Friday, May 29, 2020

CLA Aurora, Colo. — The Centennial State’s operators continue to band together and explore new ways to handle the many issues and concerns they’re facing, as evidenced by the extensive conversations members, supporters, and speakers had at the Colorado Limousine Association’s (CLA’s) most recent meeting held March 20.

The association welcomed two speakers, Jaime McLaren of DriveProfit and Chairman of the Colorado Democratic Party Morgan Carroll, both of whom represented an area in which CLA members wished to be better empowered.

McLauren discussed the ways that the association could increase its website’s visibility and traction through an array of optimization methods that would make it an improved tool for sharing information and rallying members, both current and potential. DriveProfit is currently working with the CLA to revamp the site to achieve those ends.

“She made some suggestions on what we needed help with on our website, and she made it much cleaner and prettier,” CLA President Jason Ramsey of Prestige Worldwide said. “We’re really happy with what she and DriveProfit have done.”

Much of the conversation that Carroll led was dedicated to specifying the ways that the CLA can act as citizen lobbyists to advocate for themselves at the state legislative level without shouldering the expensive burden of seeking outside assistance.

CLA Members John Haver, Jorge Sanchez and Jeremiah Kane L to R: John Hafer of A Custom Coach Transportation, Jorge Sanchez of Hermes Worldwide, and CLA Secretary Jeremiah Kidane of Ambassadors Limo recently spent a day at the Colorado Capital Building working with legislators on pending bills that affect the luxury ground industry “She showed us how to get information on what bills are pending, how we can know there’s an upcoming hearing or floor vote on a bill, where we can listen to live audio broadcasts so if we can’t get there we can at least know what’s going on, and also when and how we can weigh in on legislation that affects us,” Ramsey said. “We found out that we don’t actually need to hire an attorney or an expensive lobbyist. She showed us that we can get someone to sponsor a bill—the General Assembly already has a team of lawyers on their staff who would draw up the legislation and then we review it, make sure it’s what we want, then take it back to our sponsor. And they also have a research staff.”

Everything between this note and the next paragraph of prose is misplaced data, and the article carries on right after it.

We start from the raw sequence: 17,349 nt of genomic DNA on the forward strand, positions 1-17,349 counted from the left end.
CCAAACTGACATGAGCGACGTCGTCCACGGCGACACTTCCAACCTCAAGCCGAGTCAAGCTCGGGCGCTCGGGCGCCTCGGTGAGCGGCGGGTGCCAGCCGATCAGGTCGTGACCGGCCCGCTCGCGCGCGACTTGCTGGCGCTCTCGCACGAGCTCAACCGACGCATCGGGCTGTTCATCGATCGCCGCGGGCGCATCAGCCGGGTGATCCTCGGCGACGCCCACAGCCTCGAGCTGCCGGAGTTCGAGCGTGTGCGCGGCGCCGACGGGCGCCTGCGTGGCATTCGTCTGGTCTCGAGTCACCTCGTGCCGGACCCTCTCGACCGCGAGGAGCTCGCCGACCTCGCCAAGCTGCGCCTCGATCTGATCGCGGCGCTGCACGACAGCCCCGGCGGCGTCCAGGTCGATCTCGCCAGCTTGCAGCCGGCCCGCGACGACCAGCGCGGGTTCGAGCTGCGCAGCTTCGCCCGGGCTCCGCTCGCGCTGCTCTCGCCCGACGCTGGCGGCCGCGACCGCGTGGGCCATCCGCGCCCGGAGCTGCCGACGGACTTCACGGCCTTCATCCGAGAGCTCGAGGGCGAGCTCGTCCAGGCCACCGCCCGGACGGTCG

With a third of the Colorado General Assembly and the governor up for re-election this year, Carroll advised members to “hit the campaign trails and talk with the candidates about where they stand on issues affecting the industry.”

According to Ramsey, there is currently a bill that would deregulate “large-market taxi operations,” House Bill 18-1320. More information about the pending legislation can be found at

Beyond their membership meeting, CLA members attended a March 29 hearing on proposed Public Utilities Commission (PUC) regulations regarding Proceeding No. 17R-0796TR. This proposal, simply put, would prohibit operators who do out-of-state affiliate work by presenting additional hurdles to the way the Colorado ground transportation industry handles business.

“We’ve been working tirelessly,” Ramsey said. “Our new Legislative Committee Chairperson Jeremiah Kidane has been on the calls with the General Assembly and he’s getting some great results. We’re a limited regulation industry: That means they have limited regulations over us, and we want the PUC to basically have three points of authority: the fingerprint background checks, insurance, and granting authority. That’s what we’d like the PUC to be because all the changes they’re trying to make are unenforceable and they don’t deal with safety.”

With Ramsey noting that Uber and Lyft both faced hefty fines recently—$8.9M and roughly $500K, respectively—he and the CLA are fighting for safety legislation to focus more on TNCs than traditional operators who are already operating well within prescribed laws.

The next CLA meeting will be May 15.

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